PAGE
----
Another area that has revolutionized treatment is immunotherapy. Just in the last few years the FDA approved two immunotherapy agents for both non-squamous cell lung cancer and squamous cell lung cancer. These agents boost the use the body’s own immune system to target and kill cancer cells. For the first time in many years there is real hope for patients that have squamous cell lung cancer one of the most aggressive and deadly types of lung cancer.

In addition to new treatment options, and the discovery of numerous genetic drivers of lung cancer, diagnostic techniques and surgical interventions have become better and less invasive for patients. The use of computerized tomography (CT scans) and positron emission tomography (PET scans) allow physicians to see anomalies at earlier stages and allow for more accurate diagnoses. In addition to this, screening of high-risk populations using low dose CTs allows physicians to follow these patients and diagnose them at earlier stages of the disease, increasing survivorship and quality of life. Not only does this save lives, but it also saves money as these patients require less intervention and can be cured when diagnosed at stage 1 or 2, where surgery alone is curative. Video-assisted thoracoscopic surgery or VATS allows patients to undergo surgery, most often a lobectomy (removal of one or more lobes of the lung) with minimal invasion and less risk of complications from surgery, making recovery quicker and easier on the patient and their caregivers.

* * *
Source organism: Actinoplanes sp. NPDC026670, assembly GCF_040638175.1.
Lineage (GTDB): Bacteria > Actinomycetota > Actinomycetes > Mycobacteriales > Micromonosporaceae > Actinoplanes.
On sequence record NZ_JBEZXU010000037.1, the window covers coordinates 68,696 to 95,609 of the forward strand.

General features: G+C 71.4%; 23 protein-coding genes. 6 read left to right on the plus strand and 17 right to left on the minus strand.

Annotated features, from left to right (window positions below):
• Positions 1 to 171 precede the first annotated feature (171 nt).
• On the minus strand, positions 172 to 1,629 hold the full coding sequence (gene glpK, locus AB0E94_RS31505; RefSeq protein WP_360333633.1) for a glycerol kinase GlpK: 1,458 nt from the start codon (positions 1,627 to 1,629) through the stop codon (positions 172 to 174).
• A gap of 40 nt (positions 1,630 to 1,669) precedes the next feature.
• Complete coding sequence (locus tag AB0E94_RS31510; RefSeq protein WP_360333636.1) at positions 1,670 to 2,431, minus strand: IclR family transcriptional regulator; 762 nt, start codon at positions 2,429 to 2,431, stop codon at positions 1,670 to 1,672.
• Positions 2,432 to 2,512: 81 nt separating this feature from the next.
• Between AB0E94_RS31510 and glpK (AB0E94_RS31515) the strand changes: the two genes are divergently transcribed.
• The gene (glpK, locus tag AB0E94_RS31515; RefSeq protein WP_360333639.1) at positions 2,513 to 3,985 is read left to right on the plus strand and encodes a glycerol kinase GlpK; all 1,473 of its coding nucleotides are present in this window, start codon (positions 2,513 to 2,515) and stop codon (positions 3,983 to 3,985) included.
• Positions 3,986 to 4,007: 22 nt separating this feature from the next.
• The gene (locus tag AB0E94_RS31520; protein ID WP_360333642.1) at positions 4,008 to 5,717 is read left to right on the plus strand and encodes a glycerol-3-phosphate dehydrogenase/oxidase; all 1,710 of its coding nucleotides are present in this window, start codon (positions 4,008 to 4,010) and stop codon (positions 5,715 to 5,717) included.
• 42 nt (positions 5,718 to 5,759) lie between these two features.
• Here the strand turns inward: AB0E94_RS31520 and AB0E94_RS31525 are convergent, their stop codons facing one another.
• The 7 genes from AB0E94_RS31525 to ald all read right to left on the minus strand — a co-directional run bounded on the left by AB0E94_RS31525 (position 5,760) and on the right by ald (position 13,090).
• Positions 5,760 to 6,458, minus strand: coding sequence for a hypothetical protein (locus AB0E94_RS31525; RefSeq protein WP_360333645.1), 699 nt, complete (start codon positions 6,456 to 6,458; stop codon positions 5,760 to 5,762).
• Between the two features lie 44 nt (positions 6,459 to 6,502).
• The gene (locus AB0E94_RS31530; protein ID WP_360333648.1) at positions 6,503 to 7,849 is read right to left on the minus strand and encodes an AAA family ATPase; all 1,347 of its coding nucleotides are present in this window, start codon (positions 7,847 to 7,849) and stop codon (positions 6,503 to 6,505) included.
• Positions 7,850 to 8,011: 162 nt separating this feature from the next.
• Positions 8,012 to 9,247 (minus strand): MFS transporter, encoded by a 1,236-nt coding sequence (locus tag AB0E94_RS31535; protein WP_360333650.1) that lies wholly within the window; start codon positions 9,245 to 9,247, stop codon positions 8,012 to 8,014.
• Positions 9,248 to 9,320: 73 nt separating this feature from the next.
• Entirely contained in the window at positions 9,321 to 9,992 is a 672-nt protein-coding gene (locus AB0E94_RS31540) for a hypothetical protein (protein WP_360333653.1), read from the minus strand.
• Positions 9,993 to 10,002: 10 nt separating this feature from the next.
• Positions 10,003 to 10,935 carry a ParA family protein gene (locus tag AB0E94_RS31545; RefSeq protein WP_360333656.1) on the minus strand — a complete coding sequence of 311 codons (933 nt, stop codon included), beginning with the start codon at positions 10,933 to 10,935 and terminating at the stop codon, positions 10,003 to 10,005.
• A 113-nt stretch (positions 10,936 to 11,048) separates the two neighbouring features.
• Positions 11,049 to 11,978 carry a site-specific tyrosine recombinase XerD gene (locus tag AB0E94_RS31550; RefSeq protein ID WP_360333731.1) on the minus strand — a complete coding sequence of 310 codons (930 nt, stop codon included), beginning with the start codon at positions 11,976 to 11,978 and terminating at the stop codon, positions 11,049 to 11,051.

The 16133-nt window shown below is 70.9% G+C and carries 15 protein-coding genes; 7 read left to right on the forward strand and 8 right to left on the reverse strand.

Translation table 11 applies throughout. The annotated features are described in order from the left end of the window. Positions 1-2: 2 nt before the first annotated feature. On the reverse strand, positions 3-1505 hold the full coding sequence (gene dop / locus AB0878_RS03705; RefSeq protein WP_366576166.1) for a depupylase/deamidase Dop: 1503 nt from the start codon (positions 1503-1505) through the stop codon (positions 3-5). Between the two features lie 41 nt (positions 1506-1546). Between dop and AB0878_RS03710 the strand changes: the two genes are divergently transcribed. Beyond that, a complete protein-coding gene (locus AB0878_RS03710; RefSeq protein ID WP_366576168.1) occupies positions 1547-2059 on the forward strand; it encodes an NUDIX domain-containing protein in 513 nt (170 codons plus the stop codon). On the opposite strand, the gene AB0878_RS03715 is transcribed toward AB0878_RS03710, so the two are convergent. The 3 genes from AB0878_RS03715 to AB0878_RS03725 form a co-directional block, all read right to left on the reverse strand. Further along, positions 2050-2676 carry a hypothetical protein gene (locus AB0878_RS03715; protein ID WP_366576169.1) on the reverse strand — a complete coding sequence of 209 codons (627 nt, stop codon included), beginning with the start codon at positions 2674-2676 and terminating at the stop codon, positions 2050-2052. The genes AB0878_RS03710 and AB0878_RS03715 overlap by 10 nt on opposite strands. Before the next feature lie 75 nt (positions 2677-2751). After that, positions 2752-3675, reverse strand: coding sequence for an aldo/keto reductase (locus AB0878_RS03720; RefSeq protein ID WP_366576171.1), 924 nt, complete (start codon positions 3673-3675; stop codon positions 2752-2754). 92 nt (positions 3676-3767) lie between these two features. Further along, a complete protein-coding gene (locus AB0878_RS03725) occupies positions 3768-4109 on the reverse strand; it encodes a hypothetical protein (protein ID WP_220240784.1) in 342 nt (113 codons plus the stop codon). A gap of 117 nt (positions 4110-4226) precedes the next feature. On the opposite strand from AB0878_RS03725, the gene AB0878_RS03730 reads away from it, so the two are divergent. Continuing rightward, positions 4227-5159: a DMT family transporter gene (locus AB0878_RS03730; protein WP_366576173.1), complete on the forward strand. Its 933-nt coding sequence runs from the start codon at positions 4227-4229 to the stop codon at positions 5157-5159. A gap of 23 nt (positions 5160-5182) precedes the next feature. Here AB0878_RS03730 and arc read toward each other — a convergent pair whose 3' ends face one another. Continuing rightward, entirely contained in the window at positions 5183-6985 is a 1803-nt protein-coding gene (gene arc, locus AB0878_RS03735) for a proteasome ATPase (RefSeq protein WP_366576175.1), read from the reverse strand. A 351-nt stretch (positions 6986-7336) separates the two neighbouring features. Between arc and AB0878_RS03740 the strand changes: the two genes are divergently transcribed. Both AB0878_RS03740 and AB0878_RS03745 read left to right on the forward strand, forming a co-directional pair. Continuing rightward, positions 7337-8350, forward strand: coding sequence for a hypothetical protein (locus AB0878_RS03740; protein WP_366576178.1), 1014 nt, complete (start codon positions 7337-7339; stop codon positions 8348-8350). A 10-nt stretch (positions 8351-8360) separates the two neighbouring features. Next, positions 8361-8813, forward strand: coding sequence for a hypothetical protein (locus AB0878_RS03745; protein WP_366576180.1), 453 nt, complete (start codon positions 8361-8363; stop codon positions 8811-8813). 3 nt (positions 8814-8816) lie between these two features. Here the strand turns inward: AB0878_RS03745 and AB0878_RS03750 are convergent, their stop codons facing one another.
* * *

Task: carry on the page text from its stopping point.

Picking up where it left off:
All these breakthroughs have been achieved despite minimal research funding allocation by governments and private donors. Regardless, patients have a real reason to hope as the dedication of researchers and physicians who are making these discoveries are ushering in a new era in lung cancer research and treatment. One can only imagine the possibilities if there was even small increase in the amount of funding given to this disease group. One can always hope.